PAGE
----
Other methods for increasing the capability of a photolithography system include using off-axis illumination. Referring to FIG. 2A, a schematic diagram of conventional normal incidence illumination system 10 is shown. Incident light 12 strikes mask 14 with an angle of incidence approximately equal to zero degrees with respect to normal. Light 12 passes through single slit 11 of mask 14 and is diffracted into zero order peak 16 and first order peaks 17 and 18. Zero order peak 16 has the greatest intensity and an angle of diffraction approximately equal to zero degrees. First order peaks 17 and 18 have lower intensities and respective angles of diffraction greater than zero degrees. Lens 20 may capture zero order peak 16 and project the image features present in zero order peak 16 onto a wafer (not expressly shown). Lens 20 may also project spatial information contained in first order peaks 17 and 18 onto the wafer if the numerical aperture of lens 20 is sufficiently large enough to capture light having angles of diffraction larger than zero degrees.

To satisfactorily image smaller device features, the width of slit 11 in mask 14 must be decreased. The smaller slit width causes the angle of diffraction of first order peaks 17 and 18 to increase. Therefore, capturing first order peaks 17 and 18 for smaller device features may require an imaging lens with a large numerical aperture. Large numerical aperture lens systems are currently being developed but are generally more costly to implement. As previously noted, physically larger lenses may lead to practical design and manufacturing problems.

Referring now to FIG. 2B, a schematic diagram of conventional off-axis illumination system 30 is shown. Incident light 32 strikes mask 34 with an angle of incidence greater than zero degrees with respect to normal. Incident light 32 passes through single slit 31 and is diffracted. Zero order peak 36 preferably has an angle of diffraction approximately equal to the angle of incidence. First order peaks 37 and 38 are diffracted at respective angles equidistant from zero order peak 36. Since incident light 32 has an angle of incidence greater than zero, first order peak 37 has an angle of diffraction less than zero order peak 36 while first order peak 38 has an angle of diffraction greater than zero order peak 36. The angle of incidence for illumination is chosen such that lens 40 may capture zero order peak 36 and first order peak 37, and project the image features present in zero order peak 36 and first order peak 37 onto a wafer (not expressly shown). Off-axis illumination system 30 may capture more spatial information than normal incidence illumination system 10. However, presently available off-axis illumination systems, such as off-axis illumination system 30, typically do not accurately reproduce all fine features of an image because first order peak 38 has a high angle of diffraction, which cannot be captured by lens 40 without using a much larger numerical aperture lens system.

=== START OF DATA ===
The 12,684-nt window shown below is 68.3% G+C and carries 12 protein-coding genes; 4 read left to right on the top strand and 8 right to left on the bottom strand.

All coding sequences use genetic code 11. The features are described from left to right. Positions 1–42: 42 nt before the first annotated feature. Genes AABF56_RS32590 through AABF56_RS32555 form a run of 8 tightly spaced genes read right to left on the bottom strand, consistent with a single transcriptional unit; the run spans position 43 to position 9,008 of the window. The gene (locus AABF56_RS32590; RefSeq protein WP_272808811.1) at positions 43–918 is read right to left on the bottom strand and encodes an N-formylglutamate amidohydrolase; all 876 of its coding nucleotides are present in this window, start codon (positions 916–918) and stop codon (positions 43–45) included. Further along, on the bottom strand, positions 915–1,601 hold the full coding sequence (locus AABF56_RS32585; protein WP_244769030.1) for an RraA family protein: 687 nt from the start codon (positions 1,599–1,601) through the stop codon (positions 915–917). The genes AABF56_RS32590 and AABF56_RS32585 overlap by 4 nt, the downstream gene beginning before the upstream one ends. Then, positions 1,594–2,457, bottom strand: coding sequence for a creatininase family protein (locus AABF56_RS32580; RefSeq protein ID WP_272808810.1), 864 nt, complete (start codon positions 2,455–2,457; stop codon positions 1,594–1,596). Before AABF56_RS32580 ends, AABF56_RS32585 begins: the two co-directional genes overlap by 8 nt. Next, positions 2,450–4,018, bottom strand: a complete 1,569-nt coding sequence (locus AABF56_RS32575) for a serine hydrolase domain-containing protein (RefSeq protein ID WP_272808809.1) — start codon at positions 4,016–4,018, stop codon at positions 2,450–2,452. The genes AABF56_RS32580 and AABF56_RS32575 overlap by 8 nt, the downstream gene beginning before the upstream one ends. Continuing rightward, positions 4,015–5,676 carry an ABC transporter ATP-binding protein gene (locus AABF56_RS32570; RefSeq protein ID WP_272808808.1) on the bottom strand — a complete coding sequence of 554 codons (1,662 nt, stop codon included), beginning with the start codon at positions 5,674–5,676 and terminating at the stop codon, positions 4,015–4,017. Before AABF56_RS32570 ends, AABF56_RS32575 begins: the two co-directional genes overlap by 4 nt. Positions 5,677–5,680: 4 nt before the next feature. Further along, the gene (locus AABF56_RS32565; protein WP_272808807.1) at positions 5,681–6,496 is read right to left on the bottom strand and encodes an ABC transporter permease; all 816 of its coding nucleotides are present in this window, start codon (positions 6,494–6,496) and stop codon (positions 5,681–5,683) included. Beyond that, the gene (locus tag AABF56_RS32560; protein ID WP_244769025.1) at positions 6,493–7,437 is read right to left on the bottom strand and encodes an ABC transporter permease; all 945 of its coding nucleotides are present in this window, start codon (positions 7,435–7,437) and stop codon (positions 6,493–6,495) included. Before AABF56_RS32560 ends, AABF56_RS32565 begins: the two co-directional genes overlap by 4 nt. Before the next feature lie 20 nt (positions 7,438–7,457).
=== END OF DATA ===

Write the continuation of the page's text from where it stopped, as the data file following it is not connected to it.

In most conventional photolithography systems, a pellicle covers the photomask to protect the photomask from contamination. Conventional pellicles are typically designed to transmit on-axis light and attenuate off-axis light. On-axis transmission of light through a conventional pellicle may be maximized for one or more exposure wavelengths by manufacturing the pellicle to have an actual or physical thickness that is approximately equal to a design thickness that produces transmission maxima at the exposure wavelengths. As a result, conventional pellicles reduce the resolution of the associated photolithography systems.

Anti-reflective coatings applied on conventional pellicles have also been used to improve the on-axis and off-axis performance of the pellicle. The coating is typically tuned to reduce reflection from both surfaces of the pellicle and typically decreases the distance between the peaks and valleys of transmission versus wavelength. A conventional pellicle, however, is generally tuned to optimize the transmission of on-axis light, which results in the reduced transmission of off-axis light.

SUMMARY OF THE INVENTION